Wednesday, July 12, 2017

On Thermal Expansion & Thermal Contraction - 21

Fig. 1 WOD Zone map
I. Background

Water temperature and heat content in bodies of water can be mentioned or used by writers in a manner that does not connote the actual dynamics taking place.

In other words, misconceptions can be unintentionally created, whether wanted or not.

So, as regular readers know, I have been trying to clarify some of the greater and more widespread misconceptions that have been generated by research practices that only skim the surface.

In that pursuit, I recently reprocessed my partial copy (CTD & PFL datasets) of the World Ocean Database (WOD) again, in order to make it even more useful.

The exercise I went through was to convert tables in Appendix 11 in the WOD Manual (pages 132 - 137; PDF pages 142  - 148; WOD Manual PDF Link) into SQL tables which I could then access from various software modules.

The manual explains that appendix as follows:

The range values provided has range values for temperature, salinity, oxygen, phosphate, silicate, nitrate, pH, chlorophyll, and alkalinity. The range values in
Fig. 2 World Ocean Areas
the tables are used to help identify the most obvious questionable values for these variables. Please note that ranges are given on 33 standard levels (+ one for depths deeper than 5500 m). All standard depths in between given standard depths have the same values as the nearest standard depth shown (for example, 90m standard depth uses 100m range values. If a standard depth is equidistance between two shown standard depths, the ranges values will be the same as the shallower shown standard depth (i.e. 5 m range values will be the same as 0 m shown values, not 10 m shown values).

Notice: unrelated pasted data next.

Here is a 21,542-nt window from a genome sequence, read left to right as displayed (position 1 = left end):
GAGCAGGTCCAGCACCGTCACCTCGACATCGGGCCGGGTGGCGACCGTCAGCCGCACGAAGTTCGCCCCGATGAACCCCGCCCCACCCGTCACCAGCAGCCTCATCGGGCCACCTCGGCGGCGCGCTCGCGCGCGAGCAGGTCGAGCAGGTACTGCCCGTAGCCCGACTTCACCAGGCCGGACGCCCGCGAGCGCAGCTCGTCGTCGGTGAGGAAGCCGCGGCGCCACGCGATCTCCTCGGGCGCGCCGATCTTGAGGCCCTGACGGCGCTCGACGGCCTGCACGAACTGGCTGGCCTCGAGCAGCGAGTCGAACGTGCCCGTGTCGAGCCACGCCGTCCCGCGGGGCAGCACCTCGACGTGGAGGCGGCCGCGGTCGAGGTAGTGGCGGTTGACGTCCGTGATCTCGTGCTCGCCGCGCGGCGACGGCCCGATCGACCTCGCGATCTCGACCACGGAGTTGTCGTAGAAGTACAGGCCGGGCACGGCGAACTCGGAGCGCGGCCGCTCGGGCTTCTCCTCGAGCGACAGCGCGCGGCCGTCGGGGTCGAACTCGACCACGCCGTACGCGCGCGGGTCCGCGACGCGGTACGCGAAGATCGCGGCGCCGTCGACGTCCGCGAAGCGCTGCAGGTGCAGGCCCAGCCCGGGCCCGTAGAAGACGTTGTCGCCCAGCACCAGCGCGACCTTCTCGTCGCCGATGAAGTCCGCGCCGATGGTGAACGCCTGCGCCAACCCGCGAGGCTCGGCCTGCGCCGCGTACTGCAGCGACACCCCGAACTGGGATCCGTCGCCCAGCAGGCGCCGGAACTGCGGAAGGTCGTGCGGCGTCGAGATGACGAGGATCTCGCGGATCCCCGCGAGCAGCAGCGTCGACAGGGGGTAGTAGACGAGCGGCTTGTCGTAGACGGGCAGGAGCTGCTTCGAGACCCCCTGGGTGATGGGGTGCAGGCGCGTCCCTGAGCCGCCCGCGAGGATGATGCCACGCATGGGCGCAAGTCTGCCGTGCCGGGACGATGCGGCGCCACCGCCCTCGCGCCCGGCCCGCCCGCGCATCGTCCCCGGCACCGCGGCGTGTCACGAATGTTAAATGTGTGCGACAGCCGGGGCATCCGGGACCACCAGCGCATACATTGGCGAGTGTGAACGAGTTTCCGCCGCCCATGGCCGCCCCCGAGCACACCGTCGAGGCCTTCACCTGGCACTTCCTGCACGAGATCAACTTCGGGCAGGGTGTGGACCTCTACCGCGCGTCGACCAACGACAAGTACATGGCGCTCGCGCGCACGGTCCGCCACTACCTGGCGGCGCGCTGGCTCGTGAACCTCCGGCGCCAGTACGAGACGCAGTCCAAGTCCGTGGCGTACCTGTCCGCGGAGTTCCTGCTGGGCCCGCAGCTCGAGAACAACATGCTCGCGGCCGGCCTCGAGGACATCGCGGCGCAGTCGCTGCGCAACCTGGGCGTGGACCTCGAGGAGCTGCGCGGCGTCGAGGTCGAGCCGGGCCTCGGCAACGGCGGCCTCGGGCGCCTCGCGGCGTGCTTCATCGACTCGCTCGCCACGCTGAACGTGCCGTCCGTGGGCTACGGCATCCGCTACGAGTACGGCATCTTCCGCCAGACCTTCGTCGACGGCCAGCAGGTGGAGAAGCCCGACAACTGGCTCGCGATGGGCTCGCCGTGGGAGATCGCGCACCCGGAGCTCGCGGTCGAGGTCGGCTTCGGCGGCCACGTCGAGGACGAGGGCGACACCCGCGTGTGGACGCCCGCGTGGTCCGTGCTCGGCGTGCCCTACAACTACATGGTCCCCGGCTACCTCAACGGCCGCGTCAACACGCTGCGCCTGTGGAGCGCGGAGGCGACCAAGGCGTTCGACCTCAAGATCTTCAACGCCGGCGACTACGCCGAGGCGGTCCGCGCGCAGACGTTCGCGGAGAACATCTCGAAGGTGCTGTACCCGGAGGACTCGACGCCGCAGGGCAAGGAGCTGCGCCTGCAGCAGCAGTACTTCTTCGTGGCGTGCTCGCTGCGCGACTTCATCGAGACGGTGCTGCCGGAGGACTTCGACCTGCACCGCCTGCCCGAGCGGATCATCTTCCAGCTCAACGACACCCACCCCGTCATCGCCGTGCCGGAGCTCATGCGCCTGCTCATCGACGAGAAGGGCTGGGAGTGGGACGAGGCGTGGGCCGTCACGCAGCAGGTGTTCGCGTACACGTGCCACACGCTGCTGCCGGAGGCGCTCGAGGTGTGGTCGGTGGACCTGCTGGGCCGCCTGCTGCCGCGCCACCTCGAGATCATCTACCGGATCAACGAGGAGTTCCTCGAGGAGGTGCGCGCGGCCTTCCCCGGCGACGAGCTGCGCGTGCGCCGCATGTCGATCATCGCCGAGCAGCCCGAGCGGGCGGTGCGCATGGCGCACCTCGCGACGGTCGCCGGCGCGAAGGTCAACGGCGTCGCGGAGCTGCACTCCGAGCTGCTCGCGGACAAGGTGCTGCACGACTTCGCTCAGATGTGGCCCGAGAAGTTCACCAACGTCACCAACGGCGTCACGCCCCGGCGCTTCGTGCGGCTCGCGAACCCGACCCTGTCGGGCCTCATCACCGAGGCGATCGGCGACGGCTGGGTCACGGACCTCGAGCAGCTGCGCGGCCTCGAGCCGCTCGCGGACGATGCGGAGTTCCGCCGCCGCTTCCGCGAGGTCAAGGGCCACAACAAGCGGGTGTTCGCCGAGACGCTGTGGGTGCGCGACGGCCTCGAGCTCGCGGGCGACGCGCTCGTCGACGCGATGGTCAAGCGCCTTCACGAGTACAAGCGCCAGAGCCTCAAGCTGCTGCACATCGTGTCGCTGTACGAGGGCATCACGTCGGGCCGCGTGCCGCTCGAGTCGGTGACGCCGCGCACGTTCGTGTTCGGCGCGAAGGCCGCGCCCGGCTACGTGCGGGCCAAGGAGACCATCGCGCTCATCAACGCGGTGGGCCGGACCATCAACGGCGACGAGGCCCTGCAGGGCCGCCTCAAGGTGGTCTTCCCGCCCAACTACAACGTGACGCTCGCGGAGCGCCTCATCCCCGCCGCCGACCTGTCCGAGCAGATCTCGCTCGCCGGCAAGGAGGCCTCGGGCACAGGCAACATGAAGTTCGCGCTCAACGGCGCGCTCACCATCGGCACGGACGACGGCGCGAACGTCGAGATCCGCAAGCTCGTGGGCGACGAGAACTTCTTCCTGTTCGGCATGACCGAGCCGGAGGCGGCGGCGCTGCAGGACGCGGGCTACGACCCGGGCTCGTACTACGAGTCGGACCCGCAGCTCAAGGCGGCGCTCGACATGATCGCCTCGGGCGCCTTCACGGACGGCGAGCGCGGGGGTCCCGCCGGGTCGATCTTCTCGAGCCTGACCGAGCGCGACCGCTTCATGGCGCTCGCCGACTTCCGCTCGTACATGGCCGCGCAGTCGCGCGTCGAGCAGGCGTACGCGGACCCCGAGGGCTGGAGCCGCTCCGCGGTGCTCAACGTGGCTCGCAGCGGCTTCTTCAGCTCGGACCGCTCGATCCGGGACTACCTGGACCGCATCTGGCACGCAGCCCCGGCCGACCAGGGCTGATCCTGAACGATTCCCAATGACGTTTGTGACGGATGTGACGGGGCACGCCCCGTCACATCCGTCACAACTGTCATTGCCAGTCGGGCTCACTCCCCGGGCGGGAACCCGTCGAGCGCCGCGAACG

(ibid). As you can see, the different ocean areas have different maximum and minimum values per se, and further, those maximum and minimum values change with depth.

II. Conditions

In my work, I only use temperature, salinity, and sea pressure values from the WOD (excluding "oxygen, phosphate, silicate, nitrate, pH, chlorophyll, and alkalinity" values).

Fig. 3
One reason I do so is that I am mainly exploring the hypothesis that "thermal expansion is the main cause of sea level rise for the past 100 years" or so (On Thermal Expansion & Thermal Contraction, 2, 3, 4, 5, 6, 7, 8, 9, 10, 11, 12, 13, 14, 15, 16, 17, 18, 19).
Fig. 4

Fig. 5
That hypothesis is based mainly on ocean temperature, ocean salinity, and sea pressure at relevant depths.
Fig. 6

Fig. 7
The conventional application of that naive hypothesis is that "water expands when heated."

That is not absolutely true, because water also contracts (shrinks) when heated, depending on the temperature of the water at the time the heat is applied (ibid).
Fig. 8

More importantly, water also contracts (shrinks) when heat leaves that water (again depending on temperature of the water at the time the heat is removed).

III. Application of the Tables